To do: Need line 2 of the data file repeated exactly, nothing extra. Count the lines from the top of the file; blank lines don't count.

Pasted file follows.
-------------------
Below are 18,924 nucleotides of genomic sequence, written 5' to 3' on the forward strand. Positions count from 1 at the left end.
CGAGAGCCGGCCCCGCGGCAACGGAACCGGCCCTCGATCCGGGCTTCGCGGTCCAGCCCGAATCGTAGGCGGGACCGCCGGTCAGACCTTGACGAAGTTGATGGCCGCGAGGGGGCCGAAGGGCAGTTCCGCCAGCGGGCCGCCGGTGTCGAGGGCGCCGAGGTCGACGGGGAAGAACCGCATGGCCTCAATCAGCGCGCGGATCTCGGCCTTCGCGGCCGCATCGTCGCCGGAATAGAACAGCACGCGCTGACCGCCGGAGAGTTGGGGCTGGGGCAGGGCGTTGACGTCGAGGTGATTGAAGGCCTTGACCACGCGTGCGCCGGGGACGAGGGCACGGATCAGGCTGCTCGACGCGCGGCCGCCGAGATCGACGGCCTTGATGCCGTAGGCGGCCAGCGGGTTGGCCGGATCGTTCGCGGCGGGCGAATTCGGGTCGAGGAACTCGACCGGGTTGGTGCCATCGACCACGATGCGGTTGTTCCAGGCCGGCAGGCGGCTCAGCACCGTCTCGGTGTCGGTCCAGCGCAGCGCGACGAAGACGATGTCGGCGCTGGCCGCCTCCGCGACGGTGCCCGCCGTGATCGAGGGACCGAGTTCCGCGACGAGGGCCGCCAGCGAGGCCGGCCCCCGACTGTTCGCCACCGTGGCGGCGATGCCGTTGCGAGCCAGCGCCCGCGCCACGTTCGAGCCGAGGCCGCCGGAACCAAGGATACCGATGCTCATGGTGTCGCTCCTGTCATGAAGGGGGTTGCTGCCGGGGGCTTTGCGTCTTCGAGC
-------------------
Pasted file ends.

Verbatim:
CGAGAGCCGGCCCCGCGGCAACGGAACCGGCCCTCGATCCGGGCTTCGCGGTCCAGCCCGAATCGTAGGCGGGACCGCCGGTCAGACCTTGACGAAGTTGATGGCCGCGAGGGGGCCGAAGGGCAGTTCCGCCAGCGGGCCGCCGGTGTCGAGGGCGCCGAGGTCGACGGGGAAGAACCGCATGGCCTCAATCAGCGCGCGGATCTCGGCCTTCGCGGCCGCATCGTCGCCGGAATAGAACAGCACGCGCTGACCGCCGGAGAGTTGGGGCTGGGGCAGGGCGTTGACGTCGAGGTGATTGAAGGCCTTGACCACGCGTGCGCCGGGGACGAGGGCACGGATCAGGCTGCTCGACGCGCGGCCGCCGAGATCGACGGCCTTGATGCCGTAGGCGGCCAGCGGGTTGGCCGGATCGTTCGCGGCGGGCGAATTCGGGTCGAGGAACTCGACCGGGTTGGTGCCATCGACCACGATGCGGTTGTTCCAGGCCGGCAGGCGGCTCAGCACCGTCTCGGTGTCGGTCCAGCGCAGCGCGACGAAGACGATGTCGGCGCTGGCCGCCTCCGCGACGGTGCCCGCCGTGATCGAGGGACCGAGTTCCGCGACGAGGGCCGCCAGCGAGGCCGGCCCCCGACTGTTCGCCACCGTGGCGGCGATGCCGTTGCGAGCCAGCGCCCGCGCCACGTTCGAGCCGAGGCCGCCGGAACCAAGGATACCGATGCTCATGGTGTCGCTCCTGTCATGAAGGGGGTTGCTGCCGGGGGCTTTGCGTCTTCGAGC